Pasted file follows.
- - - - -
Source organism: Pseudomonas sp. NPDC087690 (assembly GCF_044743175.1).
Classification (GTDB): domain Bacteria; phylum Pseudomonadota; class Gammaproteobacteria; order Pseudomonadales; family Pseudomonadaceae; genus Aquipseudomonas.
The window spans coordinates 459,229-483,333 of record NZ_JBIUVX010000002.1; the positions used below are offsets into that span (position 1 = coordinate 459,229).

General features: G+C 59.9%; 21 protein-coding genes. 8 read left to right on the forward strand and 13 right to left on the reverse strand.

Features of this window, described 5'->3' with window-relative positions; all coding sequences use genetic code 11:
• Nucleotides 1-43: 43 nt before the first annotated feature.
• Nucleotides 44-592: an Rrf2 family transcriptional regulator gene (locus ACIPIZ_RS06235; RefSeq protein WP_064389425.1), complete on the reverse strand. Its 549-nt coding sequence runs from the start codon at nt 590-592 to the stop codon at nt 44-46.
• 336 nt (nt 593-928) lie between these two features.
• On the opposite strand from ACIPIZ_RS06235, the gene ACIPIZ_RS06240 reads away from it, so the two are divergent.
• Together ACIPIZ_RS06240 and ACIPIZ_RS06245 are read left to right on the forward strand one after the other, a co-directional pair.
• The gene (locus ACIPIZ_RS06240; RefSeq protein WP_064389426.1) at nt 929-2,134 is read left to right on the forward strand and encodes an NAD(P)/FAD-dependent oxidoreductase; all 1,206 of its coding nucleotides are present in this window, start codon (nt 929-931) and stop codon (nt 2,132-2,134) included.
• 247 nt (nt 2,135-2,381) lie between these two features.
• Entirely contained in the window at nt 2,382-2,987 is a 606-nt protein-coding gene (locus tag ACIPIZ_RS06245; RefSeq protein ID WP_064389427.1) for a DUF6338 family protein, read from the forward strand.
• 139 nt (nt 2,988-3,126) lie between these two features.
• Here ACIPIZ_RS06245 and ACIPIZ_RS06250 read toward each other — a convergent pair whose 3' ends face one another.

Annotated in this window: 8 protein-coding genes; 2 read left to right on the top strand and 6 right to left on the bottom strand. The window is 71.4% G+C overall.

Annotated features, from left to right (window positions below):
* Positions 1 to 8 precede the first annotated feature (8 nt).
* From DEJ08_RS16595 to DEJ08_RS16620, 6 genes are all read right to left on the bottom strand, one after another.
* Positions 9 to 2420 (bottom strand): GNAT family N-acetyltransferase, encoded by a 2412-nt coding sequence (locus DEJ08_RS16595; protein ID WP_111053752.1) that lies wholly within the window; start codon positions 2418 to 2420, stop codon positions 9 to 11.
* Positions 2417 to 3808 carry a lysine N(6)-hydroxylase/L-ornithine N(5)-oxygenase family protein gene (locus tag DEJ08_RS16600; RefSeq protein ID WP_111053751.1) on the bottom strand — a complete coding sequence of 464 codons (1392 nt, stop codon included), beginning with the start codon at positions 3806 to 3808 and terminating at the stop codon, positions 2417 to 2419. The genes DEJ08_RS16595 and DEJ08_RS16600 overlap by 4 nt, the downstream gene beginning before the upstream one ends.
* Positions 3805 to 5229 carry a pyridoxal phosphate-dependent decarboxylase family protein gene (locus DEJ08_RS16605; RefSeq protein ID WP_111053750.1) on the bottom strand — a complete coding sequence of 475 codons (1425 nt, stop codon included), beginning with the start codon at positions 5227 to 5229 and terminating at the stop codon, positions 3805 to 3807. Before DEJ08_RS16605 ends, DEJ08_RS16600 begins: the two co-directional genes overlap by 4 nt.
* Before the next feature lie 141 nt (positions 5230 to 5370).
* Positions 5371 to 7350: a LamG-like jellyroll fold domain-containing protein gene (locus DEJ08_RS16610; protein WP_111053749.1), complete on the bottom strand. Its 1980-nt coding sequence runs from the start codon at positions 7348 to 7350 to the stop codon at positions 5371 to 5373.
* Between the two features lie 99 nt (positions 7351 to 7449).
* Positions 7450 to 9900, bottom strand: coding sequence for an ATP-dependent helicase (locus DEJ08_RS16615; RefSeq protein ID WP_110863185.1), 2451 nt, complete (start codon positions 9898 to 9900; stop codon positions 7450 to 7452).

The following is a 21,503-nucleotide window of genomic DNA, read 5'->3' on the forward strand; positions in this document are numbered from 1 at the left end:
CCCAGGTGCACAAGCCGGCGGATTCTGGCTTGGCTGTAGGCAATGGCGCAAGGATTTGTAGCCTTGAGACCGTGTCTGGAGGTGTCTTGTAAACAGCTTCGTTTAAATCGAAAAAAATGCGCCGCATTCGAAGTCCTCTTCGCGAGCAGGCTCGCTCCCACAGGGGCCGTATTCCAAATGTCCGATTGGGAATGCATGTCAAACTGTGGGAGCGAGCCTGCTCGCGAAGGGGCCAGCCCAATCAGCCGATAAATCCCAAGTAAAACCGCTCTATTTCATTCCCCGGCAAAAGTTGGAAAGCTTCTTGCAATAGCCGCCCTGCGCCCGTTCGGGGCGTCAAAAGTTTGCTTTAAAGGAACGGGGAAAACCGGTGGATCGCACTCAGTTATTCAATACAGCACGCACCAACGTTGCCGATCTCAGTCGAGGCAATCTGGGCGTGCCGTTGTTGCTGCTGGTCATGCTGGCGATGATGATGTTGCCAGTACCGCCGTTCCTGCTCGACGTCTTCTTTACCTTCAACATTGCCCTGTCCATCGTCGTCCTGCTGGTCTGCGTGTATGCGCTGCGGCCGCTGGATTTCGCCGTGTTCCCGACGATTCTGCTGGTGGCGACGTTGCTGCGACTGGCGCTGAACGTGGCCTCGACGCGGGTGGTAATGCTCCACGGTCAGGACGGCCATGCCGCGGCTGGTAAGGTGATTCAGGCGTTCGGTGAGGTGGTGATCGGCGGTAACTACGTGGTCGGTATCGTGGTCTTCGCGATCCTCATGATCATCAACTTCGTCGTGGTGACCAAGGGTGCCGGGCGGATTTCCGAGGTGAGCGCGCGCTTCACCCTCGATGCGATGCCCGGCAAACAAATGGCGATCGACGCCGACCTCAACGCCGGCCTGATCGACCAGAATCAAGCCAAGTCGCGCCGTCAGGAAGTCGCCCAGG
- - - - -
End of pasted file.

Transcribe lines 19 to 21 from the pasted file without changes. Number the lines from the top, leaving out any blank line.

* From DEJ08_RS16595 to DEJ08_RS16620, 6 genes are all read right to left on the bottom strand, one after another.
* Positions 9 to 2420 (bottom strand): GNAT family N-acetyltransferase, encoded by a 2412-nt coding sequence (locus DEJ08_RS16595; protein ID WP_111053752.1) that lies wholly within the window; start codon positions 2418 to 2420, stop codon positions 9 to 11.
* Positions 2417 to 3808 carry a lysine N(6)-hydroxylase/L-ornithine N(5)-oxygenase family protein gene (locus tag DEJ08_RS16600; RefSeq protein ID WP_111053751.1) on the bottom strand — a complete coding sequence of 464 codons (1392 nt, stop codon included), beginning with the start codon at positions 3806 to 3808 and terminating at the stop codon, positions 2417 to 2419. The genes DEJ08_RS16595 and DEJ08_RS16600 overlap by 4 nt, the downstream gene beginning before the upstream one ends.